For the past 4 or so years now the property at 57 Perkins Row, Topsfield, Massachusetts has been in front of the various Topsfield boards with a variety of development plans for this very sensitive location directly on the fragile Ipswich River.

    The projects have changed along with ownerships of the property. The most recent owner and developer has submitted plans for a huge, environmentally destructive condo development that would wipeout almost all living plant, aquatic and land animal life, vernal pool habitants, watershed surfaces along with destroying the designated “scenic route” of Perkins Row and the neighborhood. The impact and demise of everything “country” is mind-numbing….the increase in traffic congestion with its increase in noise pollution, added caustic road salts in winter and accident increase, on this narrow, winding road would be a given. The water draw from the fragile river and the pollution runoff would be significant. The large increase in bodycount with all extra impacts such as resources for electricity wires and light pollution, noise pollution, water and gas demand, cesspit pollution, dog and cat impact on environment and wildlife…..basically this large scale development that would be noticeable in a medium city, adds nothing but a huge depletion of natural resources. We must conserve every blade of grass, tree, animal etc. TODAY…..

    The property at 57 Perkins Row is zoned for 1 house because of the sensitive nature of its land and riverfront. We have a property 2 doors down with more land, not directly on the river and we also are zoned for 1 house because of the location. There are established laws, rules, mandates etc. from Federal, State and Town already in place to protect this very habitat….this is a “good thing” to give voice to the voiceless (voteless)

    The current developer, Mr. Larkin, has a history of environmental abuses and disregard for his past projects and has had cease and desist orders, fines and other violations brought against him…..”when a person shows you who they are…BELIEVE THEM”….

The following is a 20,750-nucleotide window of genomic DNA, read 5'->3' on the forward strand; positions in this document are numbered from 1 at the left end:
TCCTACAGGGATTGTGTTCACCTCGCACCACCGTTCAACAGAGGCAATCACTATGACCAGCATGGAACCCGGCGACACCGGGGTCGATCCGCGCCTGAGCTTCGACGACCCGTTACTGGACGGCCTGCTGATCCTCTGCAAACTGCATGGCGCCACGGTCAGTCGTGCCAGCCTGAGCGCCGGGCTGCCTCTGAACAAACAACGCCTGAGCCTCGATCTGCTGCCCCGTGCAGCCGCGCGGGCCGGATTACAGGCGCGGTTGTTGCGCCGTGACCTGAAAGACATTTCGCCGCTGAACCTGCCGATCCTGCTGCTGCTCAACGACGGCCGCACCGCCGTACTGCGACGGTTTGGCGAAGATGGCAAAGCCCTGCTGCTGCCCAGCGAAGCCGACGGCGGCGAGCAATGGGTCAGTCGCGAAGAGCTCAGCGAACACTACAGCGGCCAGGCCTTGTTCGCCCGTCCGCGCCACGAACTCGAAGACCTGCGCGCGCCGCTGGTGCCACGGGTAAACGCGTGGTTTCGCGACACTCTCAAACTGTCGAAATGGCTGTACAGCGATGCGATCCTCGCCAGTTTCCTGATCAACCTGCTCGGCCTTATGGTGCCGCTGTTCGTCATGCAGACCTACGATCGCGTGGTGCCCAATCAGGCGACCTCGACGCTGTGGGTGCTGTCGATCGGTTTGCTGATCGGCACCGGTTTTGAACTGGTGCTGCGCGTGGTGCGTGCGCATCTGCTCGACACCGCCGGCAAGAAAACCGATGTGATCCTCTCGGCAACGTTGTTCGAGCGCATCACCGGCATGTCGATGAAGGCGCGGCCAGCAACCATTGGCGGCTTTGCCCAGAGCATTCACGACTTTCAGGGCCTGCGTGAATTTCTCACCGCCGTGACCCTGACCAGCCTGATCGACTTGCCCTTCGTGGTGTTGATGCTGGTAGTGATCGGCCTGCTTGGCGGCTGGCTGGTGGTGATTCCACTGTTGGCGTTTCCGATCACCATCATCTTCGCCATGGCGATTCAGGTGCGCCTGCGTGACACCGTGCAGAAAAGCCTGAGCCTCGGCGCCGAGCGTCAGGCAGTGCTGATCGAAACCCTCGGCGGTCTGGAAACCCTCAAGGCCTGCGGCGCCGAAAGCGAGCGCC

That this project is still alive and debated on, is an environmental crisis waiting to happen….climate change?….do politicians really take this seriously?….the reason the project STILL has legs is because Mr. Larkin cleverly included 40B units to satisfy the corrupt mandate of the dark political behavior from the top down in our State…..our sacred planet is endangered and is up for grabs to the highest bidder……heartbreaking……

    There is a significant amount of animal migration throughout this land that would be permanently eliminated from the area because they NEED this route for their survival. Forest fragmentation is the death knell for all forest creatures.

    The last paragraph is out of place and should have gone in several paragraphs up on this message…don’t know how it got altered but I don’t know how to get it back in place so I hope you can understand the gist of the letter…but I do thank you for your environmental awareness and involvement….(the real reason for the environmental damage and danger is NOT because cows fart or we eat meat but a much darker, sinister plan for us all….scary….)

    Reply
  2. Joe Zorzin

    The IPCC report also calls for sustainable forestry practices but you didn’t mention that.
    Joe Zorzin
    MA Forester License #261

    Reply
  3. Linda Horton

    Not to mention deforestation taking place in Siberia where vast tracts of forests have been sold to the Chinese government who said they are preserving THEIR remaining tracts of China’s forests by cutting down Russia’s trees for their lumber needs. (?!?!?!)
    We have to stop deforestation and begin planting millions of trees worldwide.

    Reply